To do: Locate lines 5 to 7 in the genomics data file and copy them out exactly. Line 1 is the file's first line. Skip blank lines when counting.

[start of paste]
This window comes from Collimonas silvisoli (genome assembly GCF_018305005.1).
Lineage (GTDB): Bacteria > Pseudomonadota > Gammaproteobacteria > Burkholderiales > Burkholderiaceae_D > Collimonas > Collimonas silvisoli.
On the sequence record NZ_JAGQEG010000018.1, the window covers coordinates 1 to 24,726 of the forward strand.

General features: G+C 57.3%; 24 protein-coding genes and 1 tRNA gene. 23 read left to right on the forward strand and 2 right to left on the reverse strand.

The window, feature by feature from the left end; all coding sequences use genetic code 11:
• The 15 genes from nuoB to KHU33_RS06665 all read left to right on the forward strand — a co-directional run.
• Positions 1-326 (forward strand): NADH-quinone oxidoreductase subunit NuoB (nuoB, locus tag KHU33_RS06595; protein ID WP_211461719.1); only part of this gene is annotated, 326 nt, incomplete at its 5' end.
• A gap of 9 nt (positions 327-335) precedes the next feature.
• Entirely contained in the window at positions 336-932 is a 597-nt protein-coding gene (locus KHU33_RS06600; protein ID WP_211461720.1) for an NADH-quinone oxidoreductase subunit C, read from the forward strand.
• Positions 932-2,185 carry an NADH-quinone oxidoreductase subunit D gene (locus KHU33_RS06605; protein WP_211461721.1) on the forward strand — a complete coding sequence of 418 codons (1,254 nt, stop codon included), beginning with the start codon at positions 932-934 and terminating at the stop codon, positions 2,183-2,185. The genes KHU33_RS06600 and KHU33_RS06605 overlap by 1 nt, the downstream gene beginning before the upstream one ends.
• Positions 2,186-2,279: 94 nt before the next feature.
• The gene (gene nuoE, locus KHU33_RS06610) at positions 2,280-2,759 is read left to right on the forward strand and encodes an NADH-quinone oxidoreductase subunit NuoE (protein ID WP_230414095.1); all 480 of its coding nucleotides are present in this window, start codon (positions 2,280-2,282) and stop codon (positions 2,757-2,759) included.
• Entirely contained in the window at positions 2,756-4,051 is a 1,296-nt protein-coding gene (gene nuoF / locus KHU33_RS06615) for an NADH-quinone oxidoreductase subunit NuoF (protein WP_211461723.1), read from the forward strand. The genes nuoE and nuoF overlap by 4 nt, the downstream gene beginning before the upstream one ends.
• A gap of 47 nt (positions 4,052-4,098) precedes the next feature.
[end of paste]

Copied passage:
The window, feature by feature from the left end; all coding sequences use genetic code 11:
• The 15 genes from nuoB to KHU33_RS06665 all read left to right on the forward strand — a co-directional run.
• Positions 1-326 (forward strand): NADH-quinone oxidoreductase subunit NuoB (nuoB, locus tag KHU33_RS06595; protein ID WP_211461719.1); only part of this gene is annotated, 326 nt, incomplete at its 5' end.